Peck said that if there are mites in the strawberry nurseries, and the nurseries do not want to spray miticides, he understands that due to the possible development of pesticide-resistant mites showing up with plants.
“That’s a valid reason not to spray miticides at the nursery level. But there’s good data that fallacis will exist in those Northern California strawberry nursery areas, and they’re actually less expensive to procure than persimilis, and they survive through a wider environmental range than persimilis. They can handle colder, dryer, and hotter,” Peck said.
Some of the best data on strawberries and raspberries come out of Oregon State. It shows numerical data on how to put out the predatory mites, including how few you can put out.
“Personally, I’d be willing to spend an extra 50 cents or a dollar a thousand if the nurseries would inoculate their fields with fallacis. You might get a few predators coming in with your plants,” he said.
There is additional research on fallacis versus another predatory mite known as andersoni. Data showsthat andersoni may be stronger than fallacis, thus doing a better job at controlling two-spotted mites.
Peck said that he has used andersoni on a test basis.
“I did not have enough of the predator to thoroughly complete a test in our organic fields, but I’m thinking that I will use that species for early season mite control.”
New Technology in the Strawberry Industry Addresses Labor Issues
By Mikenzi Meyers, Contributing Editor
Once again, technology has taken crop production to the next level. This time, strawberry growers are reaping the benefits of technological advancements. Pete Molero and his team at Plantel Nurseries have come up with a transplanting machine that will address labor challenges in the strawberry field.
“We have come up with a transplanting machine that uses a 25-man crew to plant strawberries that have foliage on them and have a plug just like a transplant vegetable plug now,” Molero explained.
He further added that the machine can plant an acre an hour, a pace that would typically take 80 to 100 employees to achieve.
According to Molero, the process is simple.“The plug goes in, the plant gets dirt, and its set and ready to go.”
He described the root itself as a two-and-a-half to three-inch plug with first growth leaves at about three to four inches tall. As of right now, there is only one variety of strawberry available for the summer. However, new ones are being tested in hopes that this new equipment will continue to make improvements.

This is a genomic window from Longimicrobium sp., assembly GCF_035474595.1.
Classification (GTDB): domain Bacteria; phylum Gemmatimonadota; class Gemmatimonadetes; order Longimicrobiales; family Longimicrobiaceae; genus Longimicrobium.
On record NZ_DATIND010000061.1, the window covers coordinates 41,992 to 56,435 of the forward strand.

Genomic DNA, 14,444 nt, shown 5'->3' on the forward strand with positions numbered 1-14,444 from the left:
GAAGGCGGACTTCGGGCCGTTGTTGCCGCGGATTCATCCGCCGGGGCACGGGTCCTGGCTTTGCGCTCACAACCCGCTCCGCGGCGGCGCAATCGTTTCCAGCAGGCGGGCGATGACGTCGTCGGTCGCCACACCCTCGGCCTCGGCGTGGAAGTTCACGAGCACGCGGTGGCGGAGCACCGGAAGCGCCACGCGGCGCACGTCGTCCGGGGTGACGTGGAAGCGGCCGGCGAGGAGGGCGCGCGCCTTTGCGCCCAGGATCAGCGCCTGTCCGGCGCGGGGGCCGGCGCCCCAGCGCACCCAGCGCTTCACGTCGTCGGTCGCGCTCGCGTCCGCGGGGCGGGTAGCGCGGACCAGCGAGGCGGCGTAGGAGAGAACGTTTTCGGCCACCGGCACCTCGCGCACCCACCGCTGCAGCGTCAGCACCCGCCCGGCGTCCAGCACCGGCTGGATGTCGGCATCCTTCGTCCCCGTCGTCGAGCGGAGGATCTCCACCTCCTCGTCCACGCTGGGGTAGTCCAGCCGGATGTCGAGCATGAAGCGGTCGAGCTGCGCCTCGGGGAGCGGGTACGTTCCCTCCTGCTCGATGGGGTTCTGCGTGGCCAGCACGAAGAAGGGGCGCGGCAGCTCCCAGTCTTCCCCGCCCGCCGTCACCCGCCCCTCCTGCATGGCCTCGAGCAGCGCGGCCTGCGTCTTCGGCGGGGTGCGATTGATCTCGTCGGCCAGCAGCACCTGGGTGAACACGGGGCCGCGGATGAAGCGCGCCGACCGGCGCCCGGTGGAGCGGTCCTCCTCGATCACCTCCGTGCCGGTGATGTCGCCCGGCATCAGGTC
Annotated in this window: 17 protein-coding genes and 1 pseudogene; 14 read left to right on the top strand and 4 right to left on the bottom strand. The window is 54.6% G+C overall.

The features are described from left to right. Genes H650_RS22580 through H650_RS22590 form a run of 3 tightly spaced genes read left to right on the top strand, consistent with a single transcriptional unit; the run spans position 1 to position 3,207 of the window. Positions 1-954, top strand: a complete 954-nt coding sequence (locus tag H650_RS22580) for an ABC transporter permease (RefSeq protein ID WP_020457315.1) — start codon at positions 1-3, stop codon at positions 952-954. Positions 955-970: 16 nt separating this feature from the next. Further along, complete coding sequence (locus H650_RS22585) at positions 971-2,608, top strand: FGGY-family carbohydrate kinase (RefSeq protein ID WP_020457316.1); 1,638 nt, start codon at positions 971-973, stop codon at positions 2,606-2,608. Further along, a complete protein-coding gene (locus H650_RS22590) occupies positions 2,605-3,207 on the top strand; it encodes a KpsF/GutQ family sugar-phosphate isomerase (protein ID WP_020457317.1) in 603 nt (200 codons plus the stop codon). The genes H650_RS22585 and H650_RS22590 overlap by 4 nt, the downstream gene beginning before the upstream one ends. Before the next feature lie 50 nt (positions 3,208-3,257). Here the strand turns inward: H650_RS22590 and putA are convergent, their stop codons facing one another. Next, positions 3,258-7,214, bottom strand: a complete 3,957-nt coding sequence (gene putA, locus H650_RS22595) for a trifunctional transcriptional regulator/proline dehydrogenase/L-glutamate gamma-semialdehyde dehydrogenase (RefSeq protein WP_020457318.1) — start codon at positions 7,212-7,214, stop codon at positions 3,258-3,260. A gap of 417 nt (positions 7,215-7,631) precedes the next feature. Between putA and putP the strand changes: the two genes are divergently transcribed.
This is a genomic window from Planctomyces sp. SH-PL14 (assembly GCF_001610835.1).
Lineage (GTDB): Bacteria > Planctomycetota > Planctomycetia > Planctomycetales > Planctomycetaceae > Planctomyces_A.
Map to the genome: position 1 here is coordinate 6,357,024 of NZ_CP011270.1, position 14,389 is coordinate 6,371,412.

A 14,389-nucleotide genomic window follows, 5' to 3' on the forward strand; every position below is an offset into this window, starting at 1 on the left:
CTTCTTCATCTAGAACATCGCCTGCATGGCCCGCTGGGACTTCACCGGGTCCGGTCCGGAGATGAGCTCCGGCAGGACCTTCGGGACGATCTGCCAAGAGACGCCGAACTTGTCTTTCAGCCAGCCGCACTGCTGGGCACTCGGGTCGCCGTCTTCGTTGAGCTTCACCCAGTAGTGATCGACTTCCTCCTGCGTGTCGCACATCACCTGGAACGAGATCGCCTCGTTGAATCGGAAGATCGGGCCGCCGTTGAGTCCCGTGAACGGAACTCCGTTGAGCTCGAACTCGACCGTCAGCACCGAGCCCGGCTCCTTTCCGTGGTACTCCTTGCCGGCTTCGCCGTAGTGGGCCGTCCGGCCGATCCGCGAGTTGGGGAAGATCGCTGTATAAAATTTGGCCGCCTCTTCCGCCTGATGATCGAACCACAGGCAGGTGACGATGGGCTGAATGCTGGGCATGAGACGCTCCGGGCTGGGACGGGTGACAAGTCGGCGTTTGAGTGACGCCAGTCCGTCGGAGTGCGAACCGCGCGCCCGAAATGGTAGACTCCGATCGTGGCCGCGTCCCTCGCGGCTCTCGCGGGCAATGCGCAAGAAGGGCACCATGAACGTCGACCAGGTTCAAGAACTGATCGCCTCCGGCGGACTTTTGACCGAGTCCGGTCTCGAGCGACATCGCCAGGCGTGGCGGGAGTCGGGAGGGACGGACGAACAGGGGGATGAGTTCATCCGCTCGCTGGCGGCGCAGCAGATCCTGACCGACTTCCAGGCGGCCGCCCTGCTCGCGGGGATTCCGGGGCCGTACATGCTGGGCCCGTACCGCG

Berry Industry Must Now Work Smarter in Post Methyl Bromide Era
By Patrick Cavanaugh, Editor
The strawberry fruit production industry, with the exception of plant nurseries, has reached the point where methyl bromide is no longer available under any circumstances, and new alternatives or strategies must be found to protect strawberries from serious diseases.
The University of California is focused on a holistic approach, which includes the tried-and-true method of integrated pest management in this post Methyl Bromide era.
“None of the alternative fumigants are as good as methyl bromide,” said Mark Bolda, UC Cooperative Extension Farm Advisor for Santa Cruz County, who is working closely with growers on alternative methods. “So one area that we could focus on is different strategies at the time of planting. For example, strawberries have different chill times. You must add cold conditioning to give the plant more vigor.”
There are many questions. Could the colors of the plastic mulch that growers are using manage the temperatures of the soil? How about the amount of fertilizer that is being used?
“We need to start integrating these variables into the way we grow strawberries with the lack of fumigants that are as effective as methyl bromide,” Bolda explained. “We need to integrate all these things and others in order to grow berries with the lack of available fumigants that are as effective as methyl bromide.”
“It’s a little disappointing that here we are at zero-hour and we do not have this worked out,” he continued. “The University of California Cooperative Extension have had a number of meetings in my office, as well as other places where we get many people in the same room to try to figure out what we know and what we don’t know.”
“There’s a lot of smart people in the industry, and I know we can get on this and find solutions,” he said.
Strawberries are California’s sixth most valuable crop which makes strawberry research a valuable tool for California farmers. Mercy Olmsted is senior manager of production research and education at the California Strawberry Commission. Growers in the California Strawberry Commission have invested over $28 million into research. These include areas such as diseases, insects, and weeds—all in an effort to help solve production challenges and boost economic gains.
“We are a commission that’s funded by the growers, and so we do research that meets their research priorities,” Olmsted said.
So far, $13 million has been invested in research to explore alternatives to methyl bromide. The commission says that strawberry farmers continue to invest in researching fumigant alternatives.
“We also work with researchers. We have a robust grant program, and we work with those researchers in order to assist them in their field trials,” Olmsted explained.
Some of their researchers are in house, and others are from the USDA and university researchers.